said resistor and source defining a fixed load line which intersects, at one point only, the characteristic curve defined by the composite device when the transistor is in its nonconductive state; and
means for increasing and decreasing current in the base electrode to predetermined levels;
said transistor responsive to said means for selectively operating the composite device in the low and high voltage regions when the base current is increased and decreased respectively.
4. A high speed switching circuit comprising a composite device including a transistor amplifier having base, emitter and collector electrodes,
a conductive path including a tunnel diode connected directly across the emitter and collector electrodes, said path having a minimum absolute value of negative resistance which exceeds the absolute value of its positive resistance,
a source of operating potential for the amplifier and diode, and
a resistor connecting the source in a reverse bias sense to the collector electrode and in a forward bias sense to the tunnel diode to provide a family of tunnel diode type characteristic curves at the collector elec- 7 trode which shift in the increasing and decreasing current direction as a function of increasing and decreasing current in the base electrode, which family of curves defines high and low voltage, positive resistance regions of composite device operation separated by a negative resistance region,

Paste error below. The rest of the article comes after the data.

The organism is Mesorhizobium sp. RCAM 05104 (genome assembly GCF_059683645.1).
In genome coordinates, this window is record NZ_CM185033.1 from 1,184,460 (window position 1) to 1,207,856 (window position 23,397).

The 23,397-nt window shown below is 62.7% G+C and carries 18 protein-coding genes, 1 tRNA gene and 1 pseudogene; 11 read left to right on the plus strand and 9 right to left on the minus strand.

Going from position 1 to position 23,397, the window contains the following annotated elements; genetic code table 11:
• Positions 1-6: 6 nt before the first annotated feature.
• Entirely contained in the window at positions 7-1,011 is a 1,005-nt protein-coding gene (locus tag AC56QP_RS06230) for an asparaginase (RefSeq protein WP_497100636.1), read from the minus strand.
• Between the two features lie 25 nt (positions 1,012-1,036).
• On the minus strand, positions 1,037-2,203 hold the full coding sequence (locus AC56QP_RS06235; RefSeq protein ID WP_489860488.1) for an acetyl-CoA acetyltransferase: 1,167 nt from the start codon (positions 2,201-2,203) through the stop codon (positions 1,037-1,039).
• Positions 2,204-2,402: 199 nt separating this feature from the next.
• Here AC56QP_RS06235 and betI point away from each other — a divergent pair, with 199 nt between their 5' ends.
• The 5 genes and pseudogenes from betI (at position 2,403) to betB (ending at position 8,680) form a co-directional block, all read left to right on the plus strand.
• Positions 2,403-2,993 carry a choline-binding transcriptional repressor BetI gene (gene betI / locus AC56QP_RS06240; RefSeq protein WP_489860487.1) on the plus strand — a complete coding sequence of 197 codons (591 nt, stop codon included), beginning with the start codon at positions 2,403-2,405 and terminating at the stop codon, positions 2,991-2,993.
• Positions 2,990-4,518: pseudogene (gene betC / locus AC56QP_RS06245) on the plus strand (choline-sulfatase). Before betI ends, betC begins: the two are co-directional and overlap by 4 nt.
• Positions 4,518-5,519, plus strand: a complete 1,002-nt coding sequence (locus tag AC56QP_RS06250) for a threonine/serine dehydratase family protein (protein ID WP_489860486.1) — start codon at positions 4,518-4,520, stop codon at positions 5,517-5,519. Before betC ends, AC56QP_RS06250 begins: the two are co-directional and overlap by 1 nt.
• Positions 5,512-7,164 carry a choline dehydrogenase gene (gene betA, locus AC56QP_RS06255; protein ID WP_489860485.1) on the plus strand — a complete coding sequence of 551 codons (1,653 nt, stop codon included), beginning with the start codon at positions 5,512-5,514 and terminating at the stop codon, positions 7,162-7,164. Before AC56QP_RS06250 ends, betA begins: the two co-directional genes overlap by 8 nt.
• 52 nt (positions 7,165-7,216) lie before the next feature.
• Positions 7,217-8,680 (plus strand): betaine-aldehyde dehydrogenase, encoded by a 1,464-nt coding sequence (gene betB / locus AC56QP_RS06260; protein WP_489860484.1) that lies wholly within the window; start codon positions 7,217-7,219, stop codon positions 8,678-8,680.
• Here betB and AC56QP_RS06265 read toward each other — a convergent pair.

said resistor and source defining a fixed load line which 5 intersects, at one point only, the characteristic curve defined by the composite device when the transistor is in its nonconductive state;
means biasing the amplifier at the intersection of the load line and a selected one of said family of curves which intersects the load line at one point only to operate the composite device in one of said voltage regions; and
means for applying signals to the base electrode;
said transistor responsive to said signals for operating the device in the other of said voltage regions while said signals are applied at a sufficient level.
5. A high speed bistable switching circuit comprising a composite device including a transistor amplifier having base, emitter and collector electrodes,
a conductive path including a tunnel diode connected directly across the emitter and collector electrodes, said path having a minimum absolute value of negative resistance which exceeds the absolute value of its positive resistance,
a source of operating potential for the amplifier and diode, and